My hair is brown, eyes blue, skin desert-white,
my speech a TV anchor’s, brain in books
I carry in a bag that’s never light.
So if you met and measured me by looks,
without my dad near, heard the words I say,
you’d never pry behind it or surmise
the crazy twist of mish-mash DNA
that made me black in name and white in eyes,
so white, when I’m around the neighborhood
none pull away fearing I’ll pull a blade,
so white I write, so white my grades were good,
just black enough to need financial aid,
so white they’ll trust me: “Date my daughter? Sure!”
so black you always think you owe me more.
But do you owe me? There is not a thing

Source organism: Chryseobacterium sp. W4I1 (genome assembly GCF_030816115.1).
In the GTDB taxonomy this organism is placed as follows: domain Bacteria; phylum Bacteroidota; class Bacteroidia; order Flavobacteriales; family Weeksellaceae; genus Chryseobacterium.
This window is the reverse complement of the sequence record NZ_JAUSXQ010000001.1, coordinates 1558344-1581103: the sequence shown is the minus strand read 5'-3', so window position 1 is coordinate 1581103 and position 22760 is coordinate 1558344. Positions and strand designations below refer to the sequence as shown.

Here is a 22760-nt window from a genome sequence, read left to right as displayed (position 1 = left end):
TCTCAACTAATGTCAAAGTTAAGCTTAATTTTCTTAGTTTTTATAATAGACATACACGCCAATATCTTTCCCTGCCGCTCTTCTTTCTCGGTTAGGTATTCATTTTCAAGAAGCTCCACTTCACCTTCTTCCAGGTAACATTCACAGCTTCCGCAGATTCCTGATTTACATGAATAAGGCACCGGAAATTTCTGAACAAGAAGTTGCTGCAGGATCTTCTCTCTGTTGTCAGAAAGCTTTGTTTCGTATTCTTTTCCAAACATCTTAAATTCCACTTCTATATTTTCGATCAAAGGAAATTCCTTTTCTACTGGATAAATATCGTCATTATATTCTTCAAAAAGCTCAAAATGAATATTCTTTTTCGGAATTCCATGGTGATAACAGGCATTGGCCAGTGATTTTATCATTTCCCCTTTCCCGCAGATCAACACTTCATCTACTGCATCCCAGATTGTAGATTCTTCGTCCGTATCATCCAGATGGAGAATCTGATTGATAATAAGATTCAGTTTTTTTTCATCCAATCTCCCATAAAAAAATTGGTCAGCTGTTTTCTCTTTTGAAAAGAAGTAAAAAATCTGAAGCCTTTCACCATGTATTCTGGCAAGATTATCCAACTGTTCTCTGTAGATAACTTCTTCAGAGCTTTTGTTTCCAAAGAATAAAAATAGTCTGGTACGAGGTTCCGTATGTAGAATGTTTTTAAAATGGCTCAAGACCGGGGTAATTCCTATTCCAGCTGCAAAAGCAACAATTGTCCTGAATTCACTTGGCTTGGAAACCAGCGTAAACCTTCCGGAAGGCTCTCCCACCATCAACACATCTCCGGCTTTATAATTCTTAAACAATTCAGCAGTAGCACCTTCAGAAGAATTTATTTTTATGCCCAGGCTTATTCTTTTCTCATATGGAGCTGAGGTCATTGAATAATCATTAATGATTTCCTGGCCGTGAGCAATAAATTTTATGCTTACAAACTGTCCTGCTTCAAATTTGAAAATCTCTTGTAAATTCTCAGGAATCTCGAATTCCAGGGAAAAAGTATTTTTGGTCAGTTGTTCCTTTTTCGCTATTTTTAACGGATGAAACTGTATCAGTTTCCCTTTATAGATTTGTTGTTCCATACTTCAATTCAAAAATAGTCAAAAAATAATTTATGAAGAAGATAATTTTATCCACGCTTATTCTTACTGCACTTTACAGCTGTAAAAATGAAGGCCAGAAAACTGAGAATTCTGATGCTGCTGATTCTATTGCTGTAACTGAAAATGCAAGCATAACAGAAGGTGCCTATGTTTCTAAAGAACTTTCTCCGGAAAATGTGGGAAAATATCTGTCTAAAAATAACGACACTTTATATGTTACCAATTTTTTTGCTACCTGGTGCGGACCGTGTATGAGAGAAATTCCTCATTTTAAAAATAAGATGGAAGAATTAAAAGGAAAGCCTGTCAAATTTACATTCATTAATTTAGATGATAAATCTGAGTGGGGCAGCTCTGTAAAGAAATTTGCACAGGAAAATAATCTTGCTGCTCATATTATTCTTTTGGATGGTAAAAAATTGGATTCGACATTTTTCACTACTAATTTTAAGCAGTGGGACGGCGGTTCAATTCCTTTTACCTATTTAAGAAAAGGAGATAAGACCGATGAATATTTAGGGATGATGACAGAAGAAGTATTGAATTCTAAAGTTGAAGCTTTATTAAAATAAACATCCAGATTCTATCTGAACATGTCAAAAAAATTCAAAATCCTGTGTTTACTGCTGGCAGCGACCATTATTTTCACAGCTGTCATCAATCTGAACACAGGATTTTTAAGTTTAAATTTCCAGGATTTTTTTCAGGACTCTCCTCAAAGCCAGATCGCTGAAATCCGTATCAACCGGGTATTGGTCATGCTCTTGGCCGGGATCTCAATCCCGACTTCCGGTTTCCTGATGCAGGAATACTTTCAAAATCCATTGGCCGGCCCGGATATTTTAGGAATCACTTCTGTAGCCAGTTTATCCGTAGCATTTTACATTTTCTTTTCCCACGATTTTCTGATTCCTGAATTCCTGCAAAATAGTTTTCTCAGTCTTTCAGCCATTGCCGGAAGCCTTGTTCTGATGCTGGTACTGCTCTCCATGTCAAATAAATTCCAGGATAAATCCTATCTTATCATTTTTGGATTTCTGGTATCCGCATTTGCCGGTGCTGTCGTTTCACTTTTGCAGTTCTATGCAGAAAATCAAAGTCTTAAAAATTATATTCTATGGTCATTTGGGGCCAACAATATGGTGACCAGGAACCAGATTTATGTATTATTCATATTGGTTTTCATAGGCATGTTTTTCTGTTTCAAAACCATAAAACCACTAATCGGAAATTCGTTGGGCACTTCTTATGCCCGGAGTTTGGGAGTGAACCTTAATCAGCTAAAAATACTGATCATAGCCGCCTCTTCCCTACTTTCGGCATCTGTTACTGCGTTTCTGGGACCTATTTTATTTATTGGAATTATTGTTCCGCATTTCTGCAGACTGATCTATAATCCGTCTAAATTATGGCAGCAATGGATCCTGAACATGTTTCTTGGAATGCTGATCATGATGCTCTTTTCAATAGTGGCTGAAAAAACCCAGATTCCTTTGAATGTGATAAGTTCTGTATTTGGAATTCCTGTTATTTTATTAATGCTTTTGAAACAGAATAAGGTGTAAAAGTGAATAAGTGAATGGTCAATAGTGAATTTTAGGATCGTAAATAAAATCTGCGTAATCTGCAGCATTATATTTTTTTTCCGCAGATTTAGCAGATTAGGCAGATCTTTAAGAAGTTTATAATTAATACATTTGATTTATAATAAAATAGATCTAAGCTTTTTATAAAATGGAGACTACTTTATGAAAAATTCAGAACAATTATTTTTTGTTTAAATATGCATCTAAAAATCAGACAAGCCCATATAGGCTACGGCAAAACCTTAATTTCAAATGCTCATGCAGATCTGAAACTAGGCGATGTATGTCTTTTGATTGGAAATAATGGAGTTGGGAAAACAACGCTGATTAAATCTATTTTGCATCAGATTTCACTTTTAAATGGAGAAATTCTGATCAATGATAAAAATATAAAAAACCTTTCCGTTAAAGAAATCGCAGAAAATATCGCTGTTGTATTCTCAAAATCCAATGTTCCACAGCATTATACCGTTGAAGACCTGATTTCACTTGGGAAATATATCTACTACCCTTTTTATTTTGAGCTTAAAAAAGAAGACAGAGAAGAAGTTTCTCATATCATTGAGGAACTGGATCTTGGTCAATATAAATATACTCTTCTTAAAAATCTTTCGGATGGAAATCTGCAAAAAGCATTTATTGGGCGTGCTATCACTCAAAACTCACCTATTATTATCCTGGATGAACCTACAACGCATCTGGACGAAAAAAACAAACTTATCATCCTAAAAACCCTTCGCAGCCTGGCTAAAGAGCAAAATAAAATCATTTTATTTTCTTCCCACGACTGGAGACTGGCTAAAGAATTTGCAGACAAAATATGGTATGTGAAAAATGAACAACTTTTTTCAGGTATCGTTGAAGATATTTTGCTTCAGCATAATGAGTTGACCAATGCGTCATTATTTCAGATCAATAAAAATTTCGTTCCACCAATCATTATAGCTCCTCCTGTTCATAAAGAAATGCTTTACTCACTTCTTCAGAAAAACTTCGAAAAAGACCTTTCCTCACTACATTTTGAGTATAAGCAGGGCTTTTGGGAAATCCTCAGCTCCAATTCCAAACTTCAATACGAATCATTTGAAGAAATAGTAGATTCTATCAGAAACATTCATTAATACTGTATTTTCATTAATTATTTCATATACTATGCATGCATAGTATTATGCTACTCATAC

That I’d accept as anything I’m not.
So owe me if you like, but I won’t fling
My conscience to its knees for what you’ve got.
I never tired my arm to catch a taxi,
had shifty people shun me on the bus,
never slunk on the street to this: “He’s black, see?
Watch out for him!” Such thoughts as gutwrench us
but permeate the deepest, decent mind,
festered in the subconscious ... No, I was
the teachers’ hope who never lagged behind
for lack of books or parents. But because
of blood alone, sad words I hear
like “race advancement” lacerate my ear.
This piece has been published in Teen Ink’s monthly print magazine.